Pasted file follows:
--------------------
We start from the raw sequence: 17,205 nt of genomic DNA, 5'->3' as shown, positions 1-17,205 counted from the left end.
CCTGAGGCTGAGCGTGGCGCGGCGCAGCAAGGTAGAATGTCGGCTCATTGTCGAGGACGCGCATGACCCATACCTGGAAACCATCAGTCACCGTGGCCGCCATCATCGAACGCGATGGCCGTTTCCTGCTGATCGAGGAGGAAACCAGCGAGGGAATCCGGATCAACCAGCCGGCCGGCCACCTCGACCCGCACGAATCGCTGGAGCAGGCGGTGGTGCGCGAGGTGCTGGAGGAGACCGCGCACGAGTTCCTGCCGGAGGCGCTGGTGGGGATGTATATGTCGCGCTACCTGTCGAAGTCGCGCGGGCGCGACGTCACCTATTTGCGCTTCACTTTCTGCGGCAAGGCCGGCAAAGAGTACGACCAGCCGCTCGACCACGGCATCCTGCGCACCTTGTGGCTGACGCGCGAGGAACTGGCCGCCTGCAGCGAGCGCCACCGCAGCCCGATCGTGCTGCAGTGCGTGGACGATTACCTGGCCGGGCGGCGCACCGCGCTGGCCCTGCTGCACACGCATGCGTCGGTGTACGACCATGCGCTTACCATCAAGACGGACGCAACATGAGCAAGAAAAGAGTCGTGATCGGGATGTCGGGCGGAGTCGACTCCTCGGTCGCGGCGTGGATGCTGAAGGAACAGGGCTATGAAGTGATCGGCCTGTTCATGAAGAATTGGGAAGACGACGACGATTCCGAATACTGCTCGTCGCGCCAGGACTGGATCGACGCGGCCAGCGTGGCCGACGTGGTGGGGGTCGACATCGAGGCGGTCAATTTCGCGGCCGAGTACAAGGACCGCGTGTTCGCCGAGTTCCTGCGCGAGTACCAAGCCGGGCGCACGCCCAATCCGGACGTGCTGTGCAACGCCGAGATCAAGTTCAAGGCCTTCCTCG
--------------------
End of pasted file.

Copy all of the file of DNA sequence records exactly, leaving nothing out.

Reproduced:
We start from the raw sequence: 17,205 nt of genomic DNA, 5'->3' as shown, positions 1-17,205 counted from the left end.
CCTGAGGCTGAGCGTGGCGCGGCGCAGCAAGGTAGAATGTCGGCTCATTGTCGAGGACGCGCATGACCCATACCTGGAAACCATCAGTCACCGTGGCCGCCATCATCGAACGCGATGGCCGTTTCCTGCTGATCGAGGAGGAAACCAGCGAGGGAATCCGGATCAACCAGCCGGCCGGCCACCTCGACCCGCACGAATCGCTGGAGCAGGCGGTGGTGCGCGAGGTGCTGGAGGAGACCGCGCACGAGTTCCTGCCGGAGGCGCTGGTGGGGATGTATATGTCGCGCTACCTGTCGAAGTCGCGCGGGCGCGACGTCACCTATTTGCGCTTCACTTTCTGCGGCAAGGCCGGCAAAGAGTACGACCAGCCGCTCGACCACGGCATCCTGCGCACCTTGTGGCTGACGCGCGAGGAACTGGCCGCCTGCAGCGAGCGCCACCGCAGCCCGATCGTGCTGCAGTGCGTGGACGATTACCTGGCCGGGCGGCGCACCGCGCTGGCCCTGCTGCACACGCATGCGTCGGTGTACGACCATGCGCTTACCATCAAGACGGACGCAACATGAGCAAGAAAAGAGTCGTGATCGGGATGTCGGGCGGAGTCGACTCCTCGGTCGCGGCGTGGATGCTGAAGGAACAGGGCTATGAAGTGATCGGCCTGTTCATGAAGAATTGGGAAGACGACGACGATTCCGAATACTGCTCGTCGCGCCAGGACTGGATCGACGCGGCCAGCGTGGCCGACGTGGTGGGGGTCGACATCGAGGCGGTCAATTTCGCGGCCGAGTACAAGGACCGCGTGTTCGCCGAGTTCCTGCGCGAGTACCAAGCCGGGCGCACGCCCAATCCGGACGTGCTGTGCAACGCCGAGATCAAGTTCAAGGCCTTCCTCG